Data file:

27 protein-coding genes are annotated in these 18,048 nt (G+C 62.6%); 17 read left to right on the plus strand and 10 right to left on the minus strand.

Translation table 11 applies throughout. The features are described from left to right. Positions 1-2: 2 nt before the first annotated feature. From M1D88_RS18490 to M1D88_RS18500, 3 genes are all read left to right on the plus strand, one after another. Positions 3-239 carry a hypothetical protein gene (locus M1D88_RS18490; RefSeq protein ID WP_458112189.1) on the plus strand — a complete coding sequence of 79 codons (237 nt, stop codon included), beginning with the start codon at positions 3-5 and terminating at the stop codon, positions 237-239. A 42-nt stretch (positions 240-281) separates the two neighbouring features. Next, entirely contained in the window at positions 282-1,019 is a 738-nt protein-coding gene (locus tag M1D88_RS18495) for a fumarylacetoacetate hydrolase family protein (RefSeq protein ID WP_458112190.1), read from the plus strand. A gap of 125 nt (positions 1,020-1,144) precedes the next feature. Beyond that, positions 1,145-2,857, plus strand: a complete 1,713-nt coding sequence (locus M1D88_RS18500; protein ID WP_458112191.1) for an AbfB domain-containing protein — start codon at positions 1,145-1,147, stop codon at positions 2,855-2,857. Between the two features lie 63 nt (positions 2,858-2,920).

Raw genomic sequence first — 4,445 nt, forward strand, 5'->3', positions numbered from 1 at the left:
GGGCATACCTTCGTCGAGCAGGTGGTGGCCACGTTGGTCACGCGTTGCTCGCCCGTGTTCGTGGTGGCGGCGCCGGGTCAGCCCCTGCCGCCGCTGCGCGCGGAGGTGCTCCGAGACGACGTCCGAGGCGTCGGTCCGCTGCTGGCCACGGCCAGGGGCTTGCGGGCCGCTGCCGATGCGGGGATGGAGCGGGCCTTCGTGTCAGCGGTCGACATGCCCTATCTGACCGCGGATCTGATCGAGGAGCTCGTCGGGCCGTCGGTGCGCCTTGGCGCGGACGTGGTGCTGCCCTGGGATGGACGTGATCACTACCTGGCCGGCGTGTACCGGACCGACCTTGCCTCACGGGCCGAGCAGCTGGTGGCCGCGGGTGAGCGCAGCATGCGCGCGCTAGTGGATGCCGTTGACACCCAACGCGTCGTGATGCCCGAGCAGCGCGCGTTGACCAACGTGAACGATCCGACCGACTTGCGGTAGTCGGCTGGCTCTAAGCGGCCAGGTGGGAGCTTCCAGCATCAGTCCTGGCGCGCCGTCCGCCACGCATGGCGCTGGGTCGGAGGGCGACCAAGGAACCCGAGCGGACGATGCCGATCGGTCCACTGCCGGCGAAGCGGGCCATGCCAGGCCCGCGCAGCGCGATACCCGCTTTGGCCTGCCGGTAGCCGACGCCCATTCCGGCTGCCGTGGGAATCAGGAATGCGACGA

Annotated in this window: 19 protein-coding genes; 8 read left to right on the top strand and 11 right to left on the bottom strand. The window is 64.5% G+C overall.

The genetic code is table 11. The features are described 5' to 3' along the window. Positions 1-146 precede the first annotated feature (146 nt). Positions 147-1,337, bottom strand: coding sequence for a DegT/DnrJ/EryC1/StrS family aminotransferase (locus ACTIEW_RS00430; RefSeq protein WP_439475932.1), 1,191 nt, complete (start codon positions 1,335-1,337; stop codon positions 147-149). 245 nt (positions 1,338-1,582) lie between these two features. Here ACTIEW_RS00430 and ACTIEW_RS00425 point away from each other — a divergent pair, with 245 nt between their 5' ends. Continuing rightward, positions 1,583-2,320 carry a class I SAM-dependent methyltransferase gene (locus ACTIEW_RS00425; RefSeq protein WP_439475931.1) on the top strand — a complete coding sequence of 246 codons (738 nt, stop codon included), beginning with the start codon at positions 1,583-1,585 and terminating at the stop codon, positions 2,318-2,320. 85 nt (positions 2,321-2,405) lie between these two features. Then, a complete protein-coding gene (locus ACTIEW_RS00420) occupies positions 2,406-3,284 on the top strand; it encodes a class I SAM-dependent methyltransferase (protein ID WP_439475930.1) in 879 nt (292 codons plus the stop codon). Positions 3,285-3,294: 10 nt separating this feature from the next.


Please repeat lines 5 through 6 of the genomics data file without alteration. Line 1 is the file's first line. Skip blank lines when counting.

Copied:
Annotated in this window: 19 protein-coding genes; 8 read left to right on the top strand and 11 right to left on the bottom strand. The window is 64.5% G+C overall.

The genetic code is table 11. The features are described 5' to 3' along the window. Positions 1-146 precede the first annotated feature (146 nt). Positions 147-1,337, bottom strand: coding sequence for a DegT/DnrJ/EryC1/StrS family aminotransferase (locus ACTIEW_RS00430; RefSeq protein WP_439475932.1), 1,191 nt, complete (start codon positions 1,335-1,337; stop codon positions 147-149). 245 nt (positions 1,338-1,582) lie between these two features. Here ACTIEW_RS00430 and ACTIEW_RS00425 point away from each other — a divergent pair, with 245 nt between their 5' ends. Continuing rightward, positions 1,583-2,320 carry a class I SAM-dependent methyltransferase gene (locus ACTIEW_RS00425; RefSeq protein WP_439475931.1) on the top strand — a complete coding sequence of 246 codons (738 nt, stop codon included), beginning with the start codon at positions 1,583-1,585 and terminating at the stop codon, positions 2,318-2,320. 85 nt (positions 2,321-2,405) lie between these two features. Then, a complete protein-coding gene (locus ACTIEW_RS00420) occupies positions 2,406-3,284 on the top strand; it encodes a class I SAM-dependent methyltransferase (protein ID WP_439475930.1) in 879 nt (292 codons plus the stop codon). Positions 3,285-3,294: 10 nt separating this feature from the next.